Anyone who’s listened to The Beancast knows it’s one of the best marketing podcasts around. The topics are topical. The guests know their stuff. The conversation stays lively. But if you think that Joseph Jaffe, Len Kendall, C.C. Chapman, or Angela Natividad perform so well on the show simply because they’re smart, or well-read, think again. A big part of it has to do with host Bob Knorpp who works his tail off to research each week’s subjects, prepare his guests and map out the conversation.
I’ve now had the privilege of doing the show twice and am booked again for May 2. (I eagerly accept Bob’s invitations the moment he offers them.) Having admired Bob’swork ethic and commitment to the show, I thought it might be useful to hear his thoughts on producing a great podcast. Here they are.
C_U: You clearly don’t leave anything to chance with your podcast. Do you map out the conversation you want to happen in your mind?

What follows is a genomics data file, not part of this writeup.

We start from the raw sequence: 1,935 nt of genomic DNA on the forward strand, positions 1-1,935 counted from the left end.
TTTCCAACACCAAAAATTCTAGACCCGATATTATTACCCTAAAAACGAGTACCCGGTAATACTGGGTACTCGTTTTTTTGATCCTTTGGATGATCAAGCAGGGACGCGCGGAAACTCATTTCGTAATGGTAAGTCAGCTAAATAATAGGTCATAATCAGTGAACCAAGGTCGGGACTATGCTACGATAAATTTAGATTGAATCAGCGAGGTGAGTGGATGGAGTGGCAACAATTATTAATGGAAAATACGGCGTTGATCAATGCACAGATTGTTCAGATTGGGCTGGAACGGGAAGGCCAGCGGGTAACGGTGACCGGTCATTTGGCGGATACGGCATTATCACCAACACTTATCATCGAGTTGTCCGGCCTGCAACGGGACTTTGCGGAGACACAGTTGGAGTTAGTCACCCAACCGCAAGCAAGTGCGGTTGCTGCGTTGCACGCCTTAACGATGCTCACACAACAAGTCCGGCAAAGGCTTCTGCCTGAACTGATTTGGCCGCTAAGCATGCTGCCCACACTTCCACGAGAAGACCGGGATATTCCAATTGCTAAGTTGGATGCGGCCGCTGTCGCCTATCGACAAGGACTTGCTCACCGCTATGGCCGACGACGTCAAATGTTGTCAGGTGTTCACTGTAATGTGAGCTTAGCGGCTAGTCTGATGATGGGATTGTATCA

Bob: Although my topic outlines are very planned out, I’m less concerned about having a road map than having a safety net. Early on I realized that not every panel is equal in its ability to take a conversation and run with it. Some people need to be led to the subject. So I outline a potential conversation thread that gets things started.
Another thing I’ve realized from the show is that it’s always good to have the first question on a subject directed to a particular individual, and to have that person prepared to receive the question. Doing the show via Skype removes people from all visual cues. So time and again I would throw a question out and have dead silence as everyone waited for the next person to speak. That’s why my notes now include a specifically directed question at the start of every topic.
Now having said all of this, I still prefer the conversation to get to places I never intended. So while each topic is scripted with a potential scenario, as host I always listen and try to remain ready to jump off script and follow a new thread. After all, this show is about illuminating the thinking of the thought-leaders who participate, not just illuminating my own opinions.
C_U: How much time does it take you to prepare: identify subjects, gather content and links, and brief participants?